~ Sharon Bloodworth, President at Whiteoaks Wealth Advisors, Inc. (Forbes Financial Council)
“Why don’t personal finance experts talk about earning more money? Answer: Because they don’t know how. They’re not financial experts, they’re journalists. That’s why they write about cutting back — it’s all they know. They don’t know about Big Wins or how to automate your money. They will never tell you how to afford a $1,000 dream coat or $5,000 dream vacation (even though they take them themselves).”
~ Ramit Sethi (Sethi)
“Start saving for retirement when you land your first job. Getting into the habit of saving now can make you a saver for life. By being disciplined about setting money aside, you can greatly increase the amount you have available in retirement.”
~ Stacy Francis, President and CEO at Francis Financial (Forbes Financial Council)
“US citizens are not intrinsically more intelligent today, nor do they work harder than did Americans in 1930. Rather, they work far more efficiently and thereby produce far more. This all-powerful trend is certain to continue: America’s economic magic remains alive and well.”
~ Warren Buffet (Matyszczyk, 2016)
“I think it’s time we drop the nonsense. While this generation may have its feelings of entitlement, we can find the same instances in nearly every other generation. Is this generation doomed financially? Not any more than the “greatest generation” was after the Great Depression, I would argue. Your financial success as an individual has nothing to do with the generation you are born into.”
~ Casey Weade, President at Howard Bailey Financial (Forbes Financial Council, 2017)
“For 240 years it’s been a terrible mistake to bet against America, and now is no time to start. America’s golden goose of commerce and innovation will continue to lay more and larger eggs. America’s social security promises will be honored and perhaps made more generous. And, yes, America’s kids will live far better than their parents did.”
~ Warren Buffet (Matyszczyk, 2016)
“I’ve never said, ‘If you go to a mall, see a Starbucks and say it’s good coffee, you should call Fidelity brokerage and buy the stock.’ People buy a stock and they know nothing about it. That’s gambling and it’s not good.”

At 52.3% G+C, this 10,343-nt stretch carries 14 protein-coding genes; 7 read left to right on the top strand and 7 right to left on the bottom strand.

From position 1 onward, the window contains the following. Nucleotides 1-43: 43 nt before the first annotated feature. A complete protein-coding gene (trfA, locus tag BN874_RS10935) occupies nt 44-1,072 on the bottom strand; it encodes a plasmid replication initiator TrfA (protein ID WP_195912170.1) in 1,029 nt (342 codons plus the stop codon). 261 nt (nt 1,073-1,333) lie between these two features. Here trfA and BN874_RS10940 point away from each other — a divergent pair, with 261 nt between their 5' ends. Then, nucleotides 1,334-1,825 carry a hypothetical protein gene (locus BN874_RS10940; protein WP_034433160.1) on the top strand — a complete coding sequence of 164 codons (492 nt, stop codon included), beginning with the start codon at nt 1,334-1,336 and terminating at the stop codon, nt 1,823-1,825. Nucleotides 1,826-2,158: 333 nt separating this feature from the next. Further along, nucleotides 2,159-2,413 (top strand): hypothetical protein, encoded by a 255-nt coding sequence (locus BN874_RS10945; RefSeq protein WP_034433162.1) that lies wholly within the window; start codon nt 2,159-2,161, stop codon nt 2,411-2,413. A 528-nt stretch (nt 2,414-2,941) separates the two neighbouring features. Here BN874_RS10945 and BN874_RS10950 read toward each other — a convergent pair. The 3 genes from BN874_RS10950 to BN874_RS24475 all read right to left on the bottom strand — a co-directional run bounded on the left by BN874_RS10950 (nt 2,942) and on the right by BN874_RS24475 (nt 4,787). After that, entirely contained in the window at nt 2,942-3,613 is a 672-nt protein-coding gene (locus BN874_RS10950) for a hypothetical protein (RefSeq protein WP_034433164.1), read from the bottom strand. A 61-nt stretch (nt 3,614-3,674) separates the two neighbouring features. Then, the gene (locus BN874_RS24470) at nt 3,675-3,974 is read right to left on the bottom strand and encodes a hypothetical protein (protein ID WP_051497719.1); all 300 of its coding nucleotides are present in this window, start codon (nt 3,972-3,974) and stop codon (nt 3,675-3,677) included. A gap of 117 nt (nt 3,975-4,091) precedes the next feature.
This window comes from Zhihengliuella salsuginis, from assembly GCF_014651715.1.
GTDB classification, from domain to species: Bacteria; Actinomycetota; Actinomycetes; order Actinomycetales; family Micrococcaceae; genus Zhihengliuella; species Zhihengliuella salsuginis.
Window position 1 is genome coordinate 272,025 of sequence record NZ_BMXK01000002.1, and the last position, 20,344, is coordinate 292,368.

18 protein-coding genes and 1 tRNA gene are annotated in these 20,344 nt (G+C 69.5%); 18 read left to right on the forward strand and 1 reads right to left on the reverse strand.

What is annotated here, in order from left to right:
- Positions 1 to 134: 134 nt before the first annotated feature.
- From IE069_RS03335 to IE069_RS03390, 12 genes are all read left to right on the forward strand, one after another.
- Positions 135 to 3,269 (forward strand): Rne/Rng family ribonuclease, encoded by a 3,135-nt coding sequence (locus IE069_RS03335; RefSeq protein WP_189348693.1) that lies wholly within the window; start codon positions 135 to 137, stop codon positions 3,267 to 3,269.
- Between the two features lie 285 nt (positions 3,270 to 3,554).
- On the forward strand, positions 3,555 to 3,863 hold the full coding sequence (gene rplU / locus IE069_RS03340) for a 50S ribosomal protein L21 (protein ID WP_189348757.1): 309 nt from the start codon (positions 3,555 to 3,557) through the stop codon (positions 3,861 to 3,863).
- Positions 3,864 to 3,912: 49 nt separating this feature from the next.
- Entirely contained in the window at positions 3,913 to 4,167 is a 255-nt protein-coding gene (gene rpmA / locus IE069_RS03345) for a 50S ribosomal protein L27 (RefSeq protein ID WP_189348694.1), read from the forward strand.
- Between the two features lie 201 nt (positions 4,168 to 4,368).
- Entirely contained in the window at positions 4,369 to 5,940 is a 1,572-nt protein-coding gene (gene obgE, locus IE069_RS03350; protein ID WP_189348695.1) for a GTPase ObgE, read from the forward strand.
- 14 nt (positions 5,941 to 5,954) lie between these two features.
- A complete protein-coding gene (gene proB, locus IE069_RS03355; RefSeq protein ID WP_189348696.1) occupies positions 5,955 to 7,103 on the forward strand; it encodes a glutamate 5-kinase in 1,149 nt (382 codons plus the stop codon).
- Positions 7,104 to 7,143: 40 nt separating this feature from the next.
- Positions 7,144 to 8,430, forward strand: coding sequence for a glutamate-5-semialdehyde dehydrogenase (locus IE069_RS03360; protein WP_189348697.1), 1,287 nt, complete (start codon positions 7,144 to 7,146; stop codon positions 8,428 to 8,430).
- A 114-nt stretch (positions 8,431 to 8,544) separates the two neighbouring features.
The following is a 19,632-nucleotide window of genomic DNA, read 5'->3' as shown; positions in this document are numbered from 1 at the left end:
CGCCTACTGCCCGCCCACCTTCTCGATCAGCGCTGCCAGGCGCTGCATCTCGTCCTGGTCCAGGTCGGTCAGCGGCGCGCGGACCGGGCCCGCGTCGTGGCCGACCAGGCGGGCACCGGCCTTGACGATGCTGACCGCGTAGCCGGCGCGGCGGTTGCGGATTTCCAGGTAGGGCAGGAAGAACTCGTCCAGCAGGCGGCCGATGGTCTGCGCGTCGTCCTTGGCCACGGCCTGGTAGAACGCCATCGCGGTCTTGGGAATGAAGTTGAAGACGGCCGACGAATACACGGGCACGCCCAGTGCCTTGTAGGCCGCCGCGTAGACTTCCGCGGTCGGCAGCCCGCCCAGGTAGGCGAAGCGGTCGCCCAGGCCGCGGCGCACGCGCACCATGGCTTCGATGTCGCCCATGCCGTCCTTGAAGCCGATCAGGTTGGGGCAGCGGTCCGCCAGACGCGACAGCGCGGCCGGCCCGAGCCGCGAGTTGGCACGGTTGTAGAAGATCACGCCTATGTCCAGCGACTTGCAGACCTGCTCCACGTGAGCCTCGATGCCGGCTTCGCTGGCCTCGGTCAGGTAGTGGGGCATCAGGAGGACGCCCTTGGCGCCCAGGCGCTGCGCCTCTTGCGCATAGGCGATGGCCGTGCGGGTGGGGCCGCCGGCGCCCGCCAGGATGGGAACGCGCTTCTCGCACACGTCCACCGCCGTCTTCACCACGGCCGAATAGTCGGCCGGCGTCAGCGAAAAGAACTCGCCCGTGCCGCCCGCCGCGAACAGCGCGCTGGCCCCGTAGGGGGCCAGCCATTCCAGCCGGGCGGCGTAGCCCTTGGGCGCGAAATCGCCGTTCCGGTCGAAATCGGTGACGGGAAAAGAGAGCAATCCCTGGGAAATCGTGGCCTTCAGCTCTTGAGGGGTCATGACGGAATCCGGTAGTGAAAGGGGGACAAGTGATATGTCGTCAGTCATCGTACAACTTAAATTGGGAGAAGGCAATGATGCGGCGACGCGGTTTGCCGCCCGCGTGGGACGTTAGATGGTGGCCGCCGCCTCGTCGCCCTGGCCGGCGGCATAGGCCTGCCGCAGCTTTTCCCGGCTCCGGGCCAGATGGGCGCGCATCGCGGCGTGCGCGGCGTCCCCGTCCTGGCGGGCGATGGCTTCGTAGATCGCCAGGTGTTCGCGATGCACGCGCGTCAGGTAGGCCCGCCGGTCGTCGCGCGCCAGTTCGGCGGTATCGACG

~ Peter Lynch (Gold, 2017)
“The biggest risk is not taking any risk… In a world that is changing really quickly, the only strategy that is guaranteed to fail is not taking risks.”
~ Mark Zuckerberg (Daum, 2017)
“When we decided not to sell our business people called us a lot of things besides crazy – things like arrogant and entitled. The same words that I’ve heard used to describe our generation time and time again. The Millennial Generation. The ‘Me’ Generation. Well, it’s true. We do have a sense of entitlement, a sense of ownership, because, after all, this is the world we were born into, and we are responsible for it.”
~ Evan Spiegel (Daum, 2017)
“It is important that once you have a steady income you also create a clear savings goal. Once you get paid, pay yourself first! If you do not think you have a enough willpower to transfer the money yourself, set it up automatically. Most jobs offer programs that will allow you to transfer a percentage of your check into a retirement and savings account prior to taxes, which is great to help you save and enjoy what’s left.”
~ Nitiya Walker, Founder of Seeds of Fortune (Forbes)
“Millennials showed especially strong increases in job confidence and income gains, a necessary precursor for increased housing demand from first-time homebuyers.”
~ Doug Duncan, Senior Vice President and Chief Economist, Fannie Mae (Forbes)
“Most people work 9-to-5. I work 95 hours [per week]. If you ever want to be a millionaire, you need to stop doing the 9-to-5 and start doing 95.”
~ Gary Cardone (Martin, 2017)
“Let’s call it what it is. You want to live as well as the 1 to 2 percent in the world. It’s not very complicated. The math is very raw. If you want to have one of the best lives in the world, which is you live on your terms, you have to pay your dues to get there.”
~ Gary Vaynerchuk (Martin, 2017)
[Referencing the 5 free hours a day he believes most people have] “What do you do with those other five hours? You’re watching “House of f—— Cards.” You’re playing Madden. You’re relaxing from the other intense 10.”
~ Gary Vaynerchuk (Martin, 2017)